Outsourcing A Real Nasty Job
Shipping terrorism suspects overseas for some tough questioning may make sense. But is it legal?
Despite such arguments, there are sound legal bases to challenge the rendition program. Perhaps the strongest is the United Nations Convention Against Torture. The treaty was ratified by the United States in 1994 and later codified into federal law. The convention specifically prohibits transferring a legal detainee abroad if there are "substantial grounds for believing" that he or she will be subjected to torture there. Even here, though, certainty is elusive. Some legal experts say the convention is applicable only if it can be proved that it is "more likely than not" that a suspect will be tortured if he is sent to a specific country. "It's true, by definition, that extraordinary rendition is unlawful," says Joseph Margulies, the lead counsel in one of the Guantanamo Bay detainee cases heard before the Supreme Court last year. "The question is whether that illegality can be addressed in court . . . because the claims themselves are subject to a myriad of procedural defenses that are being raised by the government."
Promises, promises. The administration says it is in compliance with the convention because of its practice of seeking diplomatic promises that suspects sent abroad won't be tortured. "We seek assurances," said President Bush, who has declared that torture is never acceptable, "that nobody will be tortured when we render a person back to their home country."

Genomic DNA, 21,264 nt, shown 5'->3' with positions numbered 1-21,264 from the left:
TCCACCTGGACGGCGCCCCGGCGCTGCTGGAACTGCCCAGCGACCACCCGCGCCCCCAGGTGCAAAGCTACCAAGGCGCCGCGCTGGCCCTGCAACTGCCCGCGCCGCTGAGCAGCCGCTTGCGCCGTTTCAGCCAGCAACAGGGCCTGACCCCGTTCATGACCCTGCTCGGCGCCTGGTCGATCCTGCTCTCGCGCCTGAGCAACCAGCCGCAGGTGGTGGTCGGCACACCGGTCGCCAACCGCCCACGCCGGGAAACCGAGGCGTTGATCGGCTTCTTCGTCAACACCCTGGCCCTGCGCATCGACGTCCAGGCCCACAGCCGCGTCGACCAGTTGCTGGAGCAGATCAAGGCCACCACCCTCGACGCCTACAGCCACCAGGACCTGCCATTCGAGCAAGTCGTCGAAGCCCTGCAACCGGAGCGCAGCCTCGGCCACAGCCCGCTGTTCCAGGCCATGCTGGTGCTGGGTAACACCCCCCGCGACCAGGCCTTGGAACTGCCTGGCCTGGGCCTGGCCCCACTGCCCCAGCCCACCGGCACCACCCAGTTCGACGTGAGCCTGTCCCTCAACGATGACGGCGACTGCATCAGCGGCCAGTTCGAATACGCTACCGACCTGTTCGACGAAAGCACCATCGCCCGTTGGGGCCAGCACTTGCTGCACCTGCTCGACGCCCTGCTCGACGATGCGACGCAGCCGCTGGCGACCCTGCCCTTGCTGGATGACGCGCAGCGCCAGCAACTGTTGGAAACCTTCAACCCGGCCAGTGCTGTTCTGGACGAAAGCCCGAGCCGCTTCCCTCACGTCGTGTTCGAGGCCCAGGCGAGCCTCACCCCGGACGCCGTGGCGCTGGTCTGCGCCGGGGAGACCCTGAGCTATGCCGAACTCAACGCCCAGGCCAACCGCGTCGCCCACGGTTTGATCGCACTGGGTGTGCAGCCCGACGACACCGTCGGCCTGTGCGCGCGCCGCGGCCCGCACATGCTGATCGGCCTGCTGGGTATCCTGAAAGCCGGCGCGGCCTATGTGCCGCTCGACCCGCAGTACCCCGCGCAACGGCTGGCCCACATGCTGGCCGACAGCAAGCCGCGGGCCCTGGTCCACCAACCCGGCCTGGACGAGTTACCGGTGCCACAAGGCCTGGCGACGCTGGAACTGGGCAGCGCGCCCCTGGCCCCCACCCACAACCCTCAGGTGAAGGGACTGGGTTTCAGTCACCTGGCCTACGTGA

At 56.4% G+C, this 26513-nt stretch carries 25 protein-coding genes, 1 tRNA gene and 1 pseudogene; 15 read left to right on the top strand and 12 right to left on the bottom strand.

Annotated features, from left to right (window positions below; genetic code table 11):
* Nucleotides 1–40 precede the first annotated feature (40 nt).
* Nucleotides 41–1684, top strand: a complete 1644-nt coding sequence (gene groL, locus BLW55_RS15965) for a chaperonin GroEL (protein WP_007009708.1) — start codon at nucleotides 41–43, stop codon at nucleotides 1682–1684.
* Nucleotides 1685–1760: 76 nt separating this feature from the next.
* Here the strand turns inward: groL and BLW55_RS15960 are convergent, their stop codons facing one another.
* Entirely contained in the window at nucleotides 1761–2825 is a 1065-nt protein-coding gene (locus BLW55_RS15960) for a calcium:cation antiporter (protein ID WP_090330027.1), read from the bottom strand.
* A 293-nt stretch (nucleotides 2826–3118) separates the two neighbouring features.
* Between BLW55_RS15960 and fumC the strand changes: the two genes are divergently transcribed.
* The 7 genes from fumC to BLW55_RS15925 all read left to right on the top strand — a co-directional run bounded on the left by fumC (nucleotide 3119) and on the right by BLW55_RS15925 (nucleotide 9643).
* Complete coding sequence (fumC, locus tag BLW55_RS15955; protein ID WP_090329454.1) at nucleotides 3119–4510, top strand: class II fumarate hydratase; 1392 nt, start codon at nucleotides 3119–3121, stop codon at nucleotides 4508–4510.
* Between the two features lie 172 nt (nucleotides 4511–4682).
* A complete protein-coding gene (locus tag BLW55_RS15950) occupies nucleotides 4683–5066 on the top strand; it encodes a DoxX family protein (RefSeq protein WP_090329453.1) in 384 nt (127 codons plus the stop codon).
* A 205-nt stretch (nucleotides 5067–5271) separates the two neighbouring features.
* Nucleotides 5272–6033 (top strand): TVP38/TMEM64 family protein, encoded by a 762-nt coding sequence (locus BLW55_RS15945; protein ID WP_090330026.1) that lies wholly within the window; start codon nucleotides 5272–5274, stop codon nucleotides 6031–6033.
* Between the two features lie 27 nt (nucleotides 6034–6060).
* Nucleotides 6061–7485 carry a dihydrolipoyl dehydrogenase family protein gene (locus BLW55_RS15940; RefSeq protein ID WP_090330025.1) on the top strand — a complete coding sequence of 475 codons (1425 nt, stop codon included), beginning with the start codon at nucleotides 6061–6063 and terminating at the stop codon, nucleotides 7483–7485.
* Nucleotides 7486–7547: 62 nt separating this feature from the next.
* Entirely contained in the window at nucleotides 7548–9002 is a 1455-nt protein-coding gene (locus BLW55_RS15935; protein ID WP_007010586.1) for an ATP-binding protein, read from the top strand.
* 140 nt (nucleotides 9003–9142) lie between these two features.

Assurances may have value, but even Attorney General Alberto Gonzales has acknowledged that Washington "can't fully control" what happens to detainees transferred abroad for interrogation. CIA Director Porter Goss agreed, testifying earlier this year that once a terror suspect is out of American control, "there's only so much we can do."
That may be true for some of the countries to which terrorism suspects have been rendered since 9/11, including Uzbekistan, Syria, and Egypt. The State Department has reported patterns of torture and abuse of prisoners in all three places. "Governments that engage in torture," said Kenneth Roth, executive director of Human Rights Watch, "always try to hide what they're doing, so their 'assurances' on torture can never be trusted."
Senate Democrats have called for a formal review of the rendition program. But Republicans on the intelligence committee say that's unnecessary because the CIA's inspector general is investigating the matter.
With so many thorny issues, many legal experts believe the issue will wind up before the Supreme Court. "This will be a long-term struggle," says Kim Lane Scheppele, who teaches constitutional and national security law at the University of Pennsylvania. "And these issues will be the big issues of our time."
Those who practice before the high court make a habit of never predicting how it will rule. Still, there are some clues. Last June, the court rejected the Bush administration's core legal argument of executive authority, saying that Americans detained as "enemy combatants" can challenge their detentions before a neutral judge while granting non-Americans held at the Pentagon's prison camp at Guantanamo Bay, Cuba, the right to contest their incarceration in U.S. courts. "A state of war," wrote Justice Sandra Day O'Connor, "is not a blank check for the president . . . ."